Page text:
Jeni Broberg Holzapfel and Richard Neitzel Holzapfel, eds., A Woman’s View: Helen Mar Whitney’s Reminiscences of Early Church History (Provo, UT: Religious Studies Center, Brigham Young University, 1997), 103–108.
This short chapter is made up of only one article, dated 1 July 1881. Consisting of “scattered ideas and reflections,” the essay quotes liberally from Robert Pollock’s poem entitled “Course of Time.” Helen Mar Whitney recommends the book to her young readers, that it “might prove a great benefit.” Making a call for readers to consider their choices, she reminds them that the Latter-day Saints must be faithful to the gospel of Jesus Christ as understood through Restoration scriptures and the teachings of the prophets and apostles.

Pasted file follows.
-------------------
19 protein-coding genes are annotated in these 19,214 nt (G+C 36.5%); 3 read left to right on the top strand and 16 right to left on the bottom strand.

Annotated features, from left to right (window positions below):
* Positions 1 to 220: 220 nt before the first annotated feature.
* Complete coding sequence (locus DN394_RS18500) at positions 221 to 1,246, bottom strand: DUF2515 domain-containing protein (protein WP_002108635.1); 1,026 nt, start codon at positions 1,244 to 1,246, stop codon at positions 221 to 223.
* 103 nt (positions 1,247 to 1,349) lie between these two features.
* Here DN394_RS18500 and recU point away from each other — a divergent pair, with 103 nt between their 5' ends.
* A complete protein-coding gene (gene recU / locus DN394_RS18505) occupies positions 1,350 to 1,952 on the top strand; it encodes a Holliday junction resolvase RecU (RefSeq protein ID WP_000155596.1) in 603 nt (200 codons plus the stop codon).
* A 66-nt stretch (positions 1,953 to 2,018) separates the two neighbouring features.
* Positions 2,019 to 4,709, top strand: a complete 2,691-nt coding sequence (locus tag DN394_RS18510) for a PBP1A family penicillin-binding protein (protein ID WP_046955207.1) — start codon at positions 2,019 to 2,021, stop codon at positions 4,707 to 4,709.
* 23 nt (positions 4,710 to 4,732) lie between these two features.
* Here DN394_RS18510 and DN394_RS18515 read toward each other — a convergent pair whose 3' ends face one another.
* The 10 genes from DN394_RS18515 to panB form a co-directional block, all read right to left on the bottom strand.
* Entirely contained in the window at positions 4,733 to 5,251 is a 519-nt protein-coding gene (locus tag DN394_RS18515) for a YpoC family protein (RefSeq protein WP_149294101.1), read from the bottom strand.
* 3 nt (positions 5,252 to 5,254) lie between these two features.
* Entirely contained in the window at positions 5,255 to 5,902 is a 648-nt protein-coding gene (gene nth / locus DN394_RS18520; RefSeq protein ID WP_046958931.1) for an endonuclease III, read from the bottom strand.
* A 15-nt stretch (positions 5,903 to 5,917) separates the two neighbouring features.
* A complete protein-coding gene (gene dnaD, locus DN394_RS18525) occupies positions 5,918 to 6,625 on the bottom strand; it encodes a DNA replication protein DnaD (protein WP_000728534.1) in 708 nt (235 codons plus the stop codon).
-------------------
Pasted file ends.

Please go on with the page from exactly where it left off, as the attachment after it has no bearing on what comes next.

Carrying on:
In looking over my past life I can plainly see the overruling hand of providence and realize that I was favored in being blessed with parents who when they heard the voice of the true shepherd, listened and followed Him and were willing to accept of salvation at the risk of losing their good name. As I grew up I was more or less fascinated by the allurements of the world and there was many a hard struggle between my love for them and desire to be saved. The germ was there but it took time and patient care and much watering from the pure fountain before it gave evidence that it had taken root or would spring forth to bear fruit. There were times when I wondered if religion by some other name would not do just as well. I thought of the contrast between our circumstances and those of our kindred who were enjoying wealth and worldly homes while we were not only enduring privation but were looked down upon and despised by the most of them and the people at large, and I saw a difference even in our own midst; those who could dress the finest were the ones who were most respected and admired, and they in turn looked upon those that did not dress and make as fine an appearance as themselves; this had always been the case; as a sample I will relate a little circumstance that happened to me when a little child, which no doubt helped to mold my future character.